For some people, a favorite travel memory is a good meal, a stunning piece of architecture or a glass of full-bodied wine at sunset. Me? I’m fond of mild panic.
Picture me sitting under a clacking departure sign at the Gare du Nord. I’ve just stepped off the Eurostar after my first jaunt through the Chunnel (until now as an adult, I’ve only ever flown into Paris) and I’m transfixed by the station’s dizzying mixture of order and chaos.
Everyone seems to know where they’re going – but why oh why do those stairs go up, loop round and come back down without appearing to do anything *but* that? It’s relentlessly open-plan, giving an exciting, exhausting air to every view. But I’m quite happy, gazing this way and that, watching people, watching errant sparrows, testing my French against the super-animated chatter around me. I feel smugly content. Everything is perfectly under control.
Why? Because my ticket tells me than in a little over 90 minutes, my train would be leaving from the platform I’m sat opposite, heading for the Italian border and beyond – a sleeper train, crossing overnight to Bologna where I would scramble off in the wee hours and make my connection with Trenitalia’s service south, to Bari.
But here I am, in Paris. An hour and a half to kill, in one of the most fascinating cities in Europe. Frustrating. I *could* drag my suitcase out the main entrance and go for a rumble to see what I could see, but the rain is hissing down and I’d rather not fog up my shared sleeper-car as I dried out. Time to sit tight and get my novel out.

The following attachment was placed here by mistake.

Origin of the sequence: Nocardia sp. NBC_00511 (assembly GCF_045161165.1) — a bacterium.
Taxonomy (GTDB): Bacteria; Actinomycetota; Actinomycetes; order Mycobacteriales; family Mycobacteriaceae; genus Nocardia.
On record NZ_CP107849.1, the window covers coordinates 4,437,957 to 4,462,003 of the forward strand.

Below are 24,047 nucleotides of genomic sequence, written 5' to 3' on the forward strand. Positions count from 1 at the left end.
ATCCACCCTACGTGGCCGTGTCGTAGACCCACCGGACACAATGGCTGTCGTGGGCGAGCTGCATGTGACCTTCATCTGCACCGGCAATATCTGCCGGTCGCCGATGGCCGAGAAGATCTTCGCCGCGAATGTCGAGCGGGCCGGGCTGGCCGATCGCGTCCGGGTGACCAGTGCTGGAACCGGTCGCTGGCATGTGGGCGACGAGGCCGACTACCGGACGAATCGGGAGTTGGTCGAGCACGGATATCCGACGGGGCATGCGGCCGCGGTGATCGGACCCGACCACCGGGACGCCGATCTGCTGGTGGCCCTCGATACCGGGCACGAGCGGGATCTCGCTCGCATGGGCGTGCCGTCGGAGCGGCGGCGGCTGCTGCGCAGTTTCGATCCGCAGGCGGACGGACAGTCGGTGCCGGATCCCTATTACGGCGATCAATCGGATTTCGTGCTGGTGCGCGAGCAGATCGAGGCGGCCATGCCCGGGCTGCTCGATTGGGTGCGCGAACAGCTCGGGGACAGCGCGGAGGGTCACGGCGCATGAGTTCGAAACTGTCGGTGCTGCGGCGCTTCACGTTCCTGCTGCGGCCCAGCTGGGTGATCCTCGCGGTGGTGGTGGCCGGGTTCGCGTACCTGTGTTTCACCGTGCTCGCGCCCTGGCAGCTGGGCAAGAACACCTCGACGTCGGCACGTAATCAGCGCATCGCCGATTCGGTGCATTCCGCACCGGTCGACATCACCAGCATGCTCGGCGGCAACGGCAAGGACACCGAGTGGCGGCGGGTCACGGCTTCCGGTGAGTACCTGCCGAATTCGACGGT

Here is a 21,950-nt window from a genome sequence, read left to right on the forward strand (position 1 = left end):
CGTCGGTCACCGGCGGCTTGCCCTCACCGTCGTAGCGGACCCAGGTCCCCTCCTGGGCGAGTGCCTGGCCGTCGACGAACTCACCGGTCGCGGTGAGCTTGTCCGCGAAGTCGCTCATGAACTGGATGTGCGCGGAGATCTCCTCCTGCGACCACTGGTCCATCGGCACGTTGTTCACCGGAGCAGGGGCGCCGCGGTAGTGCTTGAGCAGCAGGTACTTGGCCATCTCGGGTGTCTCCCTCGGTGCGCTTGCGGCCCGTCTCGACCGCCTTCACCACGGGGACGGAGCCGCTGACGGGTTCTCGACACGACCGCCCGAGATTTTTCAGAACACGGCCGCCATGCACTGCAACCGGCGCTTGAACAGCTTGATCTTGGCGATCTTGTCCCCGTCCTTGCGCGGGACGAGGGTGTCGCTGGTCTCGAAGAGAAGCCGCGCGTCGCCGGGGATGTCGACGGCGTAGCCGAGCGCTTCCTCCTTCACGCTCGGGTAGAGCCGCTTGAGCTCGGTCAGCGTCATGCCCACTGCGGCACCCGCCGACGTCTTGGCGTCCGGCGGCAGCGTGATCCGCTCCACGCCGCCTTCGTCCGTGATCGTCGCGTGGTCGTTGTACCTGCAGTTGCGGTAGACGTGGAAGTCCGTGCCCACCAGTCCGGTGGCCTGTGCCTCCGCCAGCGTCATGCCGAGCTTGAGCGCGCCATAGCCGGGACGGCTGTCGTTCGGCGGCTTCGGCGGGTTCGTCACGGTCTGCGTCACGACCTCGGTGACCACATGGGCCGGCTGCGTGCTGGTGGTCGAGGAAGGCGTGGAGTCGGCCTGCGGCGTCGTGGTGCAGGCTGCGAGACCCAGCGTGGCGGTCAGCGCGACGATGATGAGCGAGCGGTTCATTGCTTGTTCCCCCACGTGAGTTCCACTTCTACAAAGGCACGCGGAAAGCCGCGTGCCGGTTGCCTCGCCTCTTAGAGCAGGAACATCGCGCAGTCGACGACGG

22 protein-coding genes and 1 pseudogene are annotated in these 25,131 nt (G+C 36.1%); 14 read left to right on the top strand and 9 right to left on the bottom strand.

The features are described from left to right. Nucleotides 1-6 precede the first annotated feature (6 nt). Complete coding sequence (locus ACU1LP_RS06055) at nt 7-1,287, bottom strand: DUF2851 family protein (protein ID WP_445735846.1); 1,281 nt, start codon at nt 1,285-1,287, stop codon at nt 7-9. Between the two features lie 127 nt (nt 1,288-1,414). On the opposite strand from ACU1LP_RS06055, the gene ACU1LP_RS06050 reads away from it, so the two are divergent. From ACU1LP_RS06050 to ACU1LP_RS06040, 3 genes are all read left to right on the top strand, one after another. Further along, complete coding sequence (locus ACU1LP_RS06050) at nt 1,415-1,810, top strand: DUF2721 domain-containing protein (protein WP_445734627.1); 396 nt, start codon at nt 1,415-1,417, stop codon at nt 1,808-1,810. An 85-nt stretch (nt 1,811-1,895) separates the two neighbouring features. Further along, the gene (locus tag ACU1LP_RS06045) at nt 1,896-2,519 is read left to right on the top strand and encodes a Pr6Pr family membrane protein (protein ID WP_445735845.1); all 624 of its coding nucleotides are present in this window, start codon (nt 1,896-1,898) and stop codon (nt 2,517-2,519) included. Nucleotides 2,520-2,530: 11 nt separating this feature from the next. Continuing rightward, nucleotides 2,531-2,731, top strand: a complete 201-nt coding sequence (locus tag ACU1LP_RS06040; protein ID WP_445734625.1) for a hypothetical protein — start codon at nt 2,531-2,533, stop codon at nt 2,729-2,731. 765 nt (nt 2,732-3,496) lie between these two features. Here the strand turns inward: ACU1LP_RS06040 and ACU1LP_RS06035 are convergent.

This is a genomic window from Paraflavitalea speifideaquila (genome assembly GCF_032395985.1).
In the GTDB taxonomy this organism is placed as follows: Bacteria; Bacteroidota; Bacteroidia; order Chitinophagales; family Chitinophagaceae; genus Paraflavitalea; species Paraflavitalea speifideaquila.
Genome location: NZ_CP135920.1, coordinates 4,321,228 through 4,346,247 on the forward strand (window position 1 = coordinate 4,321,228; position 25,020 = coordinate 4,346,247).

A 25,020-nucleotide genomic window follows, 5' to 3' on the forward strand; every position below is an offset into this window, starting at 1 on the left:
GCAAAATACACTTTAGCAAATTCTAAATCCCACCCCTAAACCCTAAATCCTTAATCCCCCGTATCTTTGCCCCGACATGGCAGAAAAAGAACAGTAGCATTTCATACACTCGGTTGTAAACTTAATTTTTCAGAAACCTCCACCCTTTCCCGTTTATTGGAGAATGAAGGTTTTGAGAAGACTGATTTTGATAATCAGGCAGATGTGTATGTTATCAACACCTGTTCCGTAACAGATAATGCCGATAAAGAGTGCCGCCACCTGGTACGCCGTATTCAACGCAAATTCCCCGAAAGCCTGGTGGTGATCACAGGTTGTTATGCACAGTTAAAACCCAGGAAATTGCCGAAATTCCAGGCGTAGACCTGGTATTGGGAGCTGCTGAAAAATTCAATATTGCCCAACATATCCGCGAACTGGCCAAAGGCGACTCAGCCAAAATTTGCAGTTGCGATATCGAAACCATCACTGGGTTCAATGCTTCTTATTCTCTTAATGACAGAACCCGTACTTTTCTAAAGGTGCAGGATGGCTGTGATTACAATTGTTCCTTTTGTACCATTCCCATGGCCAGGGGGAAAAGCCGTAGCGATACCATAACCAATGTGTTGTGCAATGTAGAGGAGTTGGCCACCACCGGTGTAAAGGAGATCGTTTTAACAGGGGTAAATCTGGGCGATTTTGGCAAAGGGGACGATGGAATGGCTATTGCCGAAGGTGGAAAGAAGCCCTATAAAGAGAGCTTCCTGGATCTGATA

My bookmark is the booking confirmation for the ticket I’d be using to board the Italy-bound train. I glance idly at it – and a good job too.
You see, there is no train service from the Gare du Nord to Bologna. The train I needed was departing from Paris Bercy, in almost exactly an hour and a half – and Paris Bercy was on the other side of Paris.
Shouting at myself like a crazy person, I leap to my feet and clatter across to the entrance to the Metro, suitcase windmilling frantically behind me.
So why is this a fond memory? Because over the following 90 panic-laced minutes dashing hither and thither across Paris, clumsily asking for directions, getting laughed at by Metro officials, up one set of steps and onto the street and round a corner WOAH (damn French kids and their mopeds!) and down more steps, getting jammed in a luggage barrier and sitting in a subway carriage trundling at an agonizingly slow pace through Paris’s underground with the clock ticking like the countdown to the end of the world…my awareness of the city was honed, heightened to an almost supernatural degree.
The sights and smells of overland and underground Paris sunk deep: glimpses, snippets, snapshots between buildings, cameos of passengers, silhouettes of skylines. Paris is a rich experience, and when you’re hurtling through it with your heart racing, it’s truly intoxicating.
I make my sleeper train with seconds to spare. And I think that was the day Paris really got under my skin. That was when we truly bonded, the city and I, and our relationship has deepened since that self-imposed bout of travel lunacy.
Although if I’d missed my connection, maybe I’d feel somewhat different…
Mike Sowden is a freelance travel-writer and blogger. He writes for his own site Fevered Mutterings.